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December 27, 2013

A look back at what made the headlines in Suwannee County in 2013

As we welcome in 2014 we say goodbye to 2013 with a look back at some of the top stories that shaped our county.

Live Oak —

Aug. 2, various editions thereafter

Medical waste facility seeks to locate here

A Pennsylvania-based medical waste incinerator facility sought to locate at the catalyst site in Western Suwannee County. Integrated Waste Management Systems Inc., 932 Lark Street, Lehighton, Penn., proposed to construct a new medical waste incinerator facility near the intersection of 175th Road and 50th Street in Suwannee County, on the catalyst site.

The company was seeking 25 acres at 175th Road and 50th Street that IWMS would purchase.

According to the company’s air permit application, the proposed IWMS Suwannee facility would consist of four hospital, medical, infectious waste incinerator (HMIWI) units manufactured by Pennram, or similar units. Each unit will burn 2,500 pounds per hour, a maximum of 30-tons per day of hospital, medical and infectious waste and will meet the regulatory definition of “Continuous HMIWI.”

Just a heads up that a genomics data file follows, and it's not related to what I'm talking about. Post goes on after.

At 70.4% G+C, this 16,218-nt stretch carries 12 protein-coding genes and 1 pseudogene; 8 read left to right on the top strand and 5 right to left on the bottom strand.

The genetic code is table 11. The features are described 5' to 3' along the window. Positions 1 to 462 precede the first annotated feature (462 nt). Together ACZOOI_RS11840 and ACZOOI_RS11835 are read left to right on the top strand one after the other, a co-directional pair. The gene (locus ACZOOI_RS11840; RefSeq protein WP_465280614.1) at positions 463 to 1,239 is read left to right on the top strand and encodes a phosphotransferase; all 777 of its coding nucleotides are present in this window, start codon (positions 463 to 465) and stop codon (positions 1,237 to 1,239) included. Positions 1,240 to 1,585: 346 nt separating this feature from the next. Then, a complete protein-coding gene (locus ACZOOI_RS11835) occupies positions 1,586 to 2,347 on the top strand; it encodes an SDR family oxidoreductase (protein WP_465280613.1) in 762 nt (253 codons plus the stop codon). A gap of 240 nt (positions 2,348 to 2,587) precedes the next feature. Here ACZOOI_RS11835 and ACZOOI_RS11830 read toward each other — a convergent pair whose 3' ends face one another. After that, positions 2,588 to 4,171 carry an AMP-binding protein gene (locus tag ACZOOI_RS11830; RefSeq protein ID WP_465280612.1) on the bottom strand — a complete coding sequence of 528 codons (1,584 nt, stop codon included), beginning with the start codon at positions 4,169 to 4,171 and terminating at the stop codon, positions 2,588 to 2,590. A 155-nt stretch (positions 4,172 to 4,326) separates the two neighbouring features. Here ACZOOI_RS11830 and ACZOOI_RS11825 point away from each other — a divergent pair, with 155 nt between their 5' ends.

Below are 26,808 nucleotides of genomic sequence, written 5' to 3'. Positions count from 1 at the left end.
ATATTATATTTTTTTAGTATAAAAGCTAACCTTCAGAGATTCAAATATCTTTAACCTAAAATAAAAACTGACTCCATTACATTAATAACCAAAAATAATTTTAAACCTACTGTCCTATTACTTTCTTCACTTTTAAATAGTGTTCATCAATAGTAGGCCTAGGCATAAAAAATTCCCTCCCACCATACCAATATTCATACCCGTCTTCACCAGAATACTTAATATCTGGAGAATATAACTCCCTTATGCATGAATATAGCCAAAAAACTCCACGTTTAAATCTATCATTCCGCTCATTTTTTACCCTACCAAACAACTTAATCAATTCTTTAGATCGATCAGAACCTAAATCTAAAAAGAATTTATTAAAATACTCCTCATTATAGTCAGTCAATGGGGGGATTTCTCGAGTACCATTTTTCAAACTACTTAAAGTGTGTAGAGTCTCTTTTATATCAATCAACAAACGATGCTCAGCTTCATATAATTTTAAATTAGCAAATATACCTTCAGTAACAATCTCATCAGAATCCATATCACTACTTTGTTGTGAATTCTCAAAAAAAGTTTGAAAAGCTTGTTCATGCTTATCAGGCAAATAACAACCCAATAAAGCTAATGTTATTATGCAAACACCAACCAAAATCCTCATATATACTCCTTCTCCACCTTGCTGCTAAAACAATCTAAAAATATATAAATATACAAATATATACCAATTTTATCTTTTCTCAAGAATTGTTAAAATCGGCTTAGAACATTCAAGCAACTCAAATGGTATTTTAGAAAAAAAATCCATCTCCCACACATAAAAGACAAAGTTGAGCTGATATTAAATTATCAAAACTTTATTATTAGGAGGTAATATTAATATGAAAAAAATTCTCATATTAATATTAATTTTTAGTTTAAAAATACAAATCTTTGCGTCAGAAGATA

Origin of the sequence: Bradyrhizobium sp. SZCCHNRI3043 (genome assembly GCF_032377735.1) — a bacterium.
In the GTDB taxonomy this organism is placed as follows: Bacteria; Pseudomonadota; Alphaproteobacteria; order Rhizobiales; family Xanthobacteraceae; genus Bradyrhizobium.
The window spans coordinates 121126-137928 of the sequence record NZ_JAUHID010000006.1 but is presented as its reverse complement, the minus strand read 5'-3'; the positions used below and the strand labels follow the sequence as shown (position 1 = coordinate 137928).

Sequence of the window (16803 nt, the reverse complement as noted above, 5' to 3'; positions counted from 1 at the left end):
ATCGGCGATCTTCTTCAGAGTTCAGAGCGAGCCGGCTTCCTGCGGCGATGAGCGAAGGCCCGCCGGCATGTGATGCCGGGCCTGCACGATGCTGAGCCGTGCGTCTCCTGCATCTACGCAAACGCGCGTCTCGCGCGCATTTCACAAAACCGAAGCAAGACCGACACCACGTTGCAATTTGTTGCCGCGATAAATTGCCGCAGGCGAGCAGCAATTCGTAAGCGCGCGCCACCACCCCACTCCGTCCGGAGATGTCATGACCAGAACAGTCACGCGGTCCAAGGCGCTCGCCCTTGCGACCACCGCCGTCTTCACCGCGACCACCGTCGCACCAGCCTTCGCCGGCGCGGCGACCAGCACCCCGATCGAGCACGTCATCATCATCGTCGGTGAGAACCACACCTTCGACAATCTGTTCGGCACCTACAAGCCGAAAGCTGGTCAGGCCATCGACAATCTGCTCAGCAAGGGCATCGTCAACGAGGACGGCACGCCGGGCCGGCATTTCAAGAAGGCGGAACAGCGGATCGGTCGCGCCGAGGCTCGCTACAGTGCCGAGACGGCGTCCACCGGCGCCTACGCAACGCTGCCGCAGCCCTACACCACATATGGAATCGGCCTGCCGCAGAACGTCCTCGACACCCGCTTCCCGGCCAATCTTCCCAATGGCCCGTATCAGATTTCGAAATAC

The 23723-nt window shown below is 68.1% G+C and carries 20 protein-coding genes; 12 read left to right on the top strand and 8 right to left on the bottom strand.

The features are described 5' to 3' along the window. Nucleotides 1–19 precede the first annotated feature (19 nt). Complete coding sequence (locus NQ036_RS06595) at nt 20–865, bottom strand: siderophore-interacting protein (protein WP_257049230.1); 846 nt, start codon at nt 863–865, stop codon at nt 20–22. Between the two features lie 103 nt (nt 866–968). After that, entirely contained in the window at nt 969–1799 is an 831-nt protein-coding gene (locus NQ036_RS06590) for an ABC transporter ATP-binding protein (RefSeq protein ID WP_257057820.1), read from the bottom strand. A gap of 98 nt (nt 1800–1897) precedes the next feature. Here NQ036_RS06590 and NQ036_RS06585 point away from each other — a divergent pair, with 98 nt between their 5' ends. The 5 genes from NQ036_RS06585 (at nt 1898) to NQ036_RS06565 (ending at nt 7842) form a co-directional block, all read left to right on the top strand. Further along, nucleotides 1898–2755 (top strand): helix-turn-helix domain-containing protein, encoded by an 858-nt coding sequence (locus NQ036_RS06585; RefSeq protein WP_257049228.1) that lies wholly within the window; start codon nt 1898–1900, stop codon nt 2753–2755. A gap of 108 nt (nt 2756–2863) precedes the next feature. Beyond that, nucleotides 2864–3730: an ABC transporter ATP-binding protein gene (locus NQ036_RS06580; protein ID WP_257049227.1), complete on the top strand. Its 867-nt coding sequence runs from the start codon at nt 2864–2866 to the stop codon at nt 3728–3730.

The company met opposition from the onset. A local group formed - No Bio in Suwannee County - with help from Baker County residents. IWMS tried to set up shop there before public opposition told them no. No Bio in Suwannee County rallied support to oppose the company, citing health concerns from the emissions and possible pollution of our waters.

The group was successful in mobilizing.

IWMS withdrew their environmental resource permit application from the Suwannee River Water Management District in October.

Dec. 4 edition 

PotashCorp White Springs announces layoffs

Approx. 250 lost jobs immediately, more will come later

Suwannee River chemical plant to close, leaving one 

White Springs Agricultural Chemicals, Inc (PotashCorp White Springs) announced Tuesday, Dec. 3, that it will permanently close the Suwannee River chemical plant – one of two plants at the White Springs facility – during the second half of 2014. Initial closure activities resulted in an immediate reduction of about 250 people. Final closure in 2014 will result in an additional reduction of approximately 100 people; a cumulative reduction of approximately 50 percent from current levels. 

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